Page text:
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Missing prostheses of the man found in his throat 8 days after surgery

Therefore, it is best to remove false teeth before surgery: you could simply swallow them.

A medical journal reports the case of a 72-year-old British man whose partial denture appeared to have become deadlocked during the operation and was not discovered for eight days.

The man went to the emergency room because of difficulty swallowing and coughing blood. Doctors ordered chest x-rays, diagnosed pneumonia and sent home antibiotics and steroids.

It took another hospital visit before another x-ray revealed the problem: his teeth ̵

1; a metal roof plate and three false teeth – located at the tip of his throat.

The man believed that his prosthesis was lost when he was in the hospital for a minor operation.

It has not been clarified exactly how it happened, but in half a dozen cases it has been documented that dentures have gone astray when surgical patients fall asleep Mary Dale Peterson, an anesthesiologist at Driscoll Children's Hospital in Corpus Christi , Texas.

In addition to dentures, retainer, loose teeth and tongue piercings can cause problems, said Peterson, the elected president of the American Society of Anesthesiologists. Before a child's surgery, she pulls a very loose tooth and instructs the patient to expect a visit from the Tooth Fairy. "We can make a nice game out of it."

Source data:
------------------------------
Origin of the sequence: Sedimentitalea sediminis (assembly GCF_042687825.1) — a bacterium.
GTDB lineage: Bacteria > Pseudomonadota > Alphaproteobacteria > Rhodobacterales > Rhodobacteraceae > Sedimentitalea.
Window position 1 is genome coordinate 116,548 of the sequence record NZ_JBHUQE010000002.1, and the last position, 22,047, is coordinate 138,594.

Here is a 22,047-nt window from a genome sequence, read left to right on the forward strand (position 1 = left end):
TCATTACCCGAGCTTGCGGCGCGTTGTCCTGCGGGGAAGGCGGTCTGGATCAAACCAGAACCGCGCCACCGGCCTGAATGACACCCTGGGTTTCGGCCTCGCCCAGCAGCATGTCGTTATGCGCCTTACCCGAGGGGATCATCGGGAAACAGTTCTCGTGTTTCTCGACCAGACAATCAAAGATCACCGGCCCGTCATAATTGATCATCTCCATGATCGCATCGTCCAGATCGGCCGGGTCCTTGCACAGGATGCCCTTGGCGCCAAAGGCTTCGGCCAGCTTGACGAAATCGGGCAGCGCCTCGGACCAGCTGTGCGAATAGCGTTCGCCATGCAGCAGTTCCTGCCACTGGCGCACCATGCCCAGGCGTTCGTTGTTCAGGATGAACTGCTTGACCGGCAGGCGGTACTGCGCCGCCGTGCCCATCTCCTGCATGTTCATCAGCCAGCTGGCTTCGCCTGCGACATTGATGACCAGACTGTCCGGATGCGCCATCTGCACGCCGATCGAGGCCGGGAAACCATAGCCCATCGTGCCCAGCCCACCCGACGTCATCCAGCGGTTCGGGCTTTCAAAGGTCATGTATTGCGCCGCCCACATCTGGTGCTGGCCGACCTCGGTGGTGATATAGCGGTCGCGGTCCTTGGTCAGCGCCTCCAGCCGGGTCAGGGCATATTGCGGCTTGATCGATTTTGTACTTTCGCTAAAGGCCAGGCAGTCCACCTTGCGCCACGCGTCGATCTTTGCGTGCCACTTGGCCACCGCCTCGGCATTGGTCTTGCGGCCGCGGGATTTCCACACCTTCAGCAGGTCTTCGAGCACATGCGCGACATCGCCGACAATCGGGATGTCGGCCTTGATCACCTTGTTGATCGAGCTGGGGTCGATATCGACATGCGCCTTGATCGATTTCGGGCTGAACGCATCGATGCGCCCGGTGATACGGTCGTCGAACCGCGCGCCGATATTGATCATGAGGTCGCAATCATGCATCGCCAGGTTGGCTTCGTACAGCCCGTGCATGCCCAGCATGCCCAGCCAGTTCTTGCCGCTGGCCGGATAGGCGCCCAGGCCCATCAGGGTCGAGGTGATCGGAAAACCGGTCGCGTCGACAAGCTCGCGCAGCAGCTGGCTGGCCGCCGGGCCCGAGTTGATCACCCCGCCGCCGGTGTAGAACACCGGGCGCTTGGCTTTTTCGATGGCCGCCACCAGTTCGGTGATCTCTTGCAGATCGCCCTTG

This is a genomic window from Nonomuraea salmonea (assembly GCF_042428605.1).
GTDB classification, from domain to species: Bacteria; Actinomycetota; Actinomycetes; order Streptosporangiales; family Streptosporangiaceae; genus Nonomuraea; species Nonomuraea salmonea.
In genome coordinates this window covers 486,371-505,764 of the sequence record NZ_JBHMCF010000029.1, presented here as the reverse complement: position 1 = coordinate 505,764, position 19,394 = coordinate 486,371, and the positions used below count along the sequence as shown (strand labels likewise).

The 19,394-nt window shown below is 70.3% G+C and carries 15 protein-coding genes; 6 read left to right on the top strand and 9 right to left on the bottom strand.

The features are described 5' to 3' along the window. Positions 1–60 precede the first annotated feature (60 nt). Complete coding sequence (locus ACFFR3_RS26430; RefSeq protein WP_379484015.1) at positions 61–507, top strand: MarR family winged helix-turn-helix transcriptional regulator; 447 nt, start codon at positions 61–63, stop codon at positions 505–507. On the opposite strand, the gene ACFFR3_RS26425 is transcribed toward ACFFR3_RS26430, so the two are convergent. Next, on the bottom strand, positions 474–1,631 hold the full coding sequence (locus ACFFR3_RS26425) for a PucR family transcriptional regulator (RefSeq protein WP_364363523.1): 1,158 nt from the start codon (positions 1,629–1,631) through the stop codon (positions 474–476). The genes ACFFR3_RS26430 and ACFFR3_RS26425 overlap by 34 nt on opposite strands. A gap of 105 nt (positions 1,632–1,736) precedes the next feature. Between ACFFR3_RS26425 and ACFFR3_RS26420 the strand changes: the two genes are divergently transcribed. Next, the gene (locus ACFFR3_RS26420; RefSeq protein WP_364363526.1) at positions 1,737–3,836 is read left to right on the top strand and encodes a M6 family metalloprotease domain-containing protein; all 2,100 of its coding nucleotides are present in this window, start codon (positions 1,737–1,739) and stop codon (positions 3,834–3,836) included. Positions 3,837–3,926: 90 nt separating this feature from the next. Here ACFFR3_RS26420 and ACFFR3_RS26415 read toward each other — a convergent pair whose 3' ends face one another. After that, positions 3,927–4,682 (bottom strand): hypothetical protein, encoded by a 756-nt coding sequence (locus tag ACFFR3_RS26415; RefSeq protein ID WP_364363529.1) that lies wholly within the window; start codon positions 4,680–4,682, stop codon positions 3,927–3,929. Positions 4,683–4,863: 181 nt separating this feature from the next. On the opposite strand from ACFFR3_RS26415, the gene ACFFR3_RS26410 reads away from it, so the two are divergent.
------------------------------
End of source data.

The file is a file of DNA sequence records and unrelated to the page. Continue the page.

In the British case, after removal of the denture, the man had several bleeds requiring further surgery before recovering. The journal article identified neither the affected man nor the hospital.

What can be learned from this case? Doctors need to listen carefully to their patients and schedule, rather than rely heavily on scans and tests. Rui Amaral Mendes, Associate Editor of BMJ Case Reports, who published the Monday newspaper. Partially, patients should report their oral health problems to their doctors before surgery, said Mendes, a maxillofacial surgeon at Case Western Reserve University in Cleveland. These include dentures, blisters and severe gum disease. Loose teeth could be hit in the throat when hoses are inserted into the airways.

"Stay on the safe side," he said. "Tell your doctor what's going on in your mouth."

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